Henry (at that point young, carefree and little interested in matters of state) was willing to pay a price for such a talented and industrious individual and realised that, whatever Wolsey's material wealth, such a low-born subject would not be able to challenge the authority of the monarch, although he could (and did) frequently put the nobility in their place--much to Henry's amusement and satisfaction. Nevertheless, it is usually accepted that Henry was no fool and only allowed Wolsey to do as he pleased in so far as he agreed with it--for example when Wolsey appointed his own nominee as Abbess to the nunnery of Wilton against the express wishes of Henry he was forced into a grovelling apology.
Henry was not easily manipulated: the very fact that he maintained Wolsey over 15 years, despite all the attacks on the Cardinal, serves to prove this. Despite his close relationship with the King, Wolsey was always on the lookout for possible threats to his position. He sent servants abroad if they seemed too close to the King; he imprisoned Polydore Vergil; he was rumoured to have had a part in the execution of the Duke of Buckingham in 1521.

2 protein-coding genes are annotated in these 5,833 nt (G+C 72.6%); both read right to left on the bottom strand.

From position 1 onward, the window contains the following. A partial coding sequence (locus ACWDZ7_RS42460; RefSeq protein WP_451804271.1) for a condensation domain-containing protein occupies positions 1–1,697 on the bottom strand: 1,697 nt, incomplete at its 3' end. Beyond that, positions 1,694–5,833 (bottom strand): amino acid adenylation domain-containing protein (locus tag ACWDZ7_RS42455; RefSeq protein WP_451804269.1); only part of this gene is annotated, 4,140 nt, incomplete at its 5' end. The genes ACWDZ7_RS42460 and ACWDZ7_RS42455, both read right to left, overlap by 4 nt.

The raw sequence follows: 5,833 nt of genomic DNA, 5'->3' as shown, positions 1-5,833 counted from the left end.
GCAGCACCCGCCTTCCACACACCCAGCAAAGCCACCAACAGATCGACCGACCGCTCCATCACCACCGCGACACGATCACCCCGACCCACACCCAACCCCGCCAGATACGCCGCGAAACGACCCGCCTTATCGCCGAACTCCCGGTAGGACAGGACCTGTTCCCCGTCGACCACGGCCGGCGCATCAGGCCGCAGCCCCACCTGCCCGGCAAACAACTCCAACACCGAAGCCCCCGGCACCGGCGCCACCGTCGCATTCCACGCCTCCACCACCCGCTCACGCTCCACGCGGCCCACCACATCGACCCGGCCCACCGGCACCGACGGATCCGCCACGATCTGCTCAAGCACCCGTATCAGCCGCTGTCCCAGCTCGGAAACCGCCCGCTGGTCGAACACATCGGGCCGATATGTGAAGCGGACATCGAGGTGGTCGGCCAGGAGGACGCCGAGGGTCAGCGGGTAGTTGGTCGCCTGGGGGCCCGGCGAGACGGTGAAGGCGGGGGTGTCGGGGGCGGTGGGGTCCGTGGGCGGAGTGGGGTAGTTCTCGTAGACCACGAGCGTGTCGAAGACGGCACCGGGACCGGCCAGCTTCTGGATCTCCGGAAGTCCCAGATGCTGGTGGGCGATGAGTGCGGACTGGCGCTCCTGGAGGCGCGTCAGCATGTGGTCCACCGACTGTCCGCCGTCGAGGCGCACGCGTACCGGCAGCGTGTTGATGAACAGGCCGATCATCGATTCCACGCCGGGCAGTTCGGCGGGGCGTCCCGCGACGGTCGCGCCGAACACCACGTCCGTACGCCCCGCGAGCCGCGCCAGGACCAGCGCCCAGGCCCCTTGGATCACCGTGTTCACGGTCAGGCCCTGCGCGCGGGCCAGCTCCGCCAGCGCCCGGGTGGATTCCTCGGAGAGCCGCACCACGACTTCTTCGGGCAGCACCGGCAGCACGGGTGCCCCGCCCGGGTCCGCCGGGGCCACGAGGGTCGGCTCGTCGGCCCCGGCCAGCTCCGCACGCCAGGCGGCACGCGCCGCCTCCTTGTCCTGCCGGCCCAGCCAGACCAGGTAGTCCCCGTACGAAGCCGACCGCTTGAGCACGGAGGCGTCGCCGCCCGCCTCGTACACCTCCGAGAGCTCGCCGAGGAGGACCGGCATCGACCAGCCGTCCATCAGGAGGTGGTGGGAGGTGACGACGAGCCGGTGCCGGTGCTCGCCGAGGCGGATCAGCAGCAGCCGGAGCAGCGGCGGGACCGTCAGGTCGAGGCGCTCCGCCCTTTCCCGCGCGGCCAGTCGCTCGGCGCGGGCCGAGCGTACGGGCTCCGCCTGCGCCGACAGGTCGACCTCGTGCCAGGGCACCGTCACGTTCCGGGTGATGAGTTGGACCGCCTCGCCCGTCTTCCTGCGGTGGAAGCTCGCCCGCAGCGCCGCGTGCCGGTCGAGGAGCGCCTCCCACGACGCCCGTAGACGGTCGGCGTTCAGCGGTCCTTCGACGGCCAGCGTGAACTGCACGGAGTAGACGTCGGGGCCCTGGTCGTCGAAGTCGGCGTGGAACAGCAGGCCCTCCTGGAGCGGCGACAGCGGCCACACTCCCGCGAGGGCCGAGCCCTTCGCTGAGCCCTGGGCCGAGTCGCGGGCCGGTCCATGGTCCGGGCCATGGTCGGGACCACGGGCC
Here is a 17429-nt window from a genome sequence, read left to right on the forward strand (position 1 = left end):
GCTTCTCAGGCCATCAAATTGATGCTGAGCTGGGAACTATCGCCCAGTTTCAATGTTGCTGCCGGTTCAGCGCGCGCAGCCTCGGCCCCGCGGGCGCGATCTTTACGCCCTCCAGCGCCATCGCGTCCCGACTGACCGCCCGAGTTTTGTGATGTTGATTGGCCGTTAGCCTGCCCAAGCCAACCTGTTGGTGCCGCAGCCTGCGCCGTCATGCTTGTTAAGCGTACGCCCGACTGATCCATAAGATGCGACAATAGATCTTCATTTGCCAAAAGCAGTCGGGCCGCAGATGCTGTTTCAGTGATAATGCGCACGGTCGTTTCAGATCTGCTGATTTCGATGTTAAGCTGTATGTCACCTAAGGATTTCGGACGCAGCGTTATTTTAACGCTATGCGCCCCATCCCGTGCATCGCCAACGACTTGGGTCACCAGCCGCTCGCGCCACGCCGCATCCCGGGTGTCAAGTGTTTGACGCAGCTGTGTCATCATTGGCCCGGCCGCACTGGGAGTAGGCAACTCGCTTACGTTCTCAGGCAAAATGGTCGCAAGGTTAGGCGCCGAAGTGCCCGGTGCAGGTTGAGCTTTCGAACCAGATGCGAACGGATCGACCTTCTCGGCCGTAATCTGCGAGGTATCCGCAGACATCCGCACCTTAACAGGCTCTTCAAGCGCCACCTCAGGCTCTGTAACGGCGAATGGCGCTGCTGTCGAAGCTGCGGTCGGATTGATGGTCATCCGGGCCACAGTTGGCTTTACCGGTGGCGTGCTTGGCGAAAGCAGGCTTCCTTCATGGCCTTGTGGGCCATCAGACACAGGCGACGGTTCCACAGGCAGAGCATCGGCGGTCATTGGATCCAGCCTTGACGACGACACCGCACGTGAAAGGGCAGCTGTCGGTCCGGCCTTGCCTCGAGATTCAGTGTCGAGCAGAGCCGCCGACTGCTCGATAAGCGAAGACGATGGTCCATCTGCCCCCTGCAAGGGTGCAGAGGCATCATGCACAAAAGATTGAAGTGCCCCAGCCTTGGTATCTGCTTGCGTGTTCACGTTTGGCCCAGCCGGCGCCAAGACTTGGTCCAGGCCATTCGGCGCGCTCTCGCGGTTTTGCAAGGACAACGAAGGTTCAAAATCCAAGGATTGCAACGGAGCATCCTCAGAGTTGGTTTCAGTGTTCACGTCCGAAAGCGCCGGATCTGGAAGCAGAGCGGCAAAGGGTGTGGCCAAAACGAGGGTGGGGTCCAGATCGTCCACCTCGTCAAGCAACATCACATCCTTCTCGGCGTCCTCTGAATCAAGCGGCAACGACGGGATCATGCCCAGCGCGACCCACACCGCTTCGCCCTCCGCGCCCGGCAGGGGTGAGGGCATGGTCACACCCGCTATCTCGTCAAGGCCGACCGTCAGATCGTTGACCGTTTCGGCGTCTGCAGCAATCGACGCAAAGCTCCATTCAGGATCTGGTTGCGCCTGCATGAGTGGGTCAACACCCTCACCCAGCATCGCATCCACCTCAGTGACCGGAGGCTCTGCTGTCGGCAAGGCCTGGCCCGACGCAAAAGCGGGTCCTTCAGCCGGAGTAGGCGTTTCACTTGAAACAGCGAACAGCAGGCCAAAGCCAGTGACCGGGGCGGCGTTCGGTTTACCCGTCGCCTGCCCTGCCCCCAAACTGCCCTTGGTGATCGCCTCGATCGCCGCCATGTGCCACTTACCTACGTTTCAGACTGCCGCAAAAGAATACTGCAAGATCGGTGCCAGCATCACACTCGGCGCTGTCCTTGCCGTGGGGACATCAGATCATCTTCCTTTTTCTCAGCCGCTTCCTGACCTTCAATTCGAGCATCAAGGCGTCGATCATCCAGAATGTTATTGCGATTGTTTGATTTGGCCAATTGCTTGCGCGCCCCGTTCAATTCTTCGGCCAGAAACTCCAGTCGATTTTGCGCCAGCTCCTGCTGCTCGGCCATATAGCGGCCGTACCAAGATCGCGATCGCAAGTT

Because Wolsey was always dependent on the support of the King, those who sought to discredit him by direct words to Henry found the Cardinal completely merciless. Whether by throwing his opponents in jail or by beginning expensive lawsuits against them, Wolsey was obsessive in the destruction of his enemies, his wrath all the more feared since he often chose to wait until the original slight was well in the past before `punishing' the offender for some supposedly unconnected incident.
In this way, all were kept very much on their toes. If Wolsey really was so intelligent, so efficient, so charming, so politically able, why was it that he fell from power so suddenly and so spectacularly? Part of the explanation can be found in what we have already examined. Luck can change; charm can be seen as insincerity; one man's pragmatic realism is another man's unprincipled time-server. Wolsey wasn't kind to people on his way up, and they were, therefore, quick to `put the boot in' on his way down.
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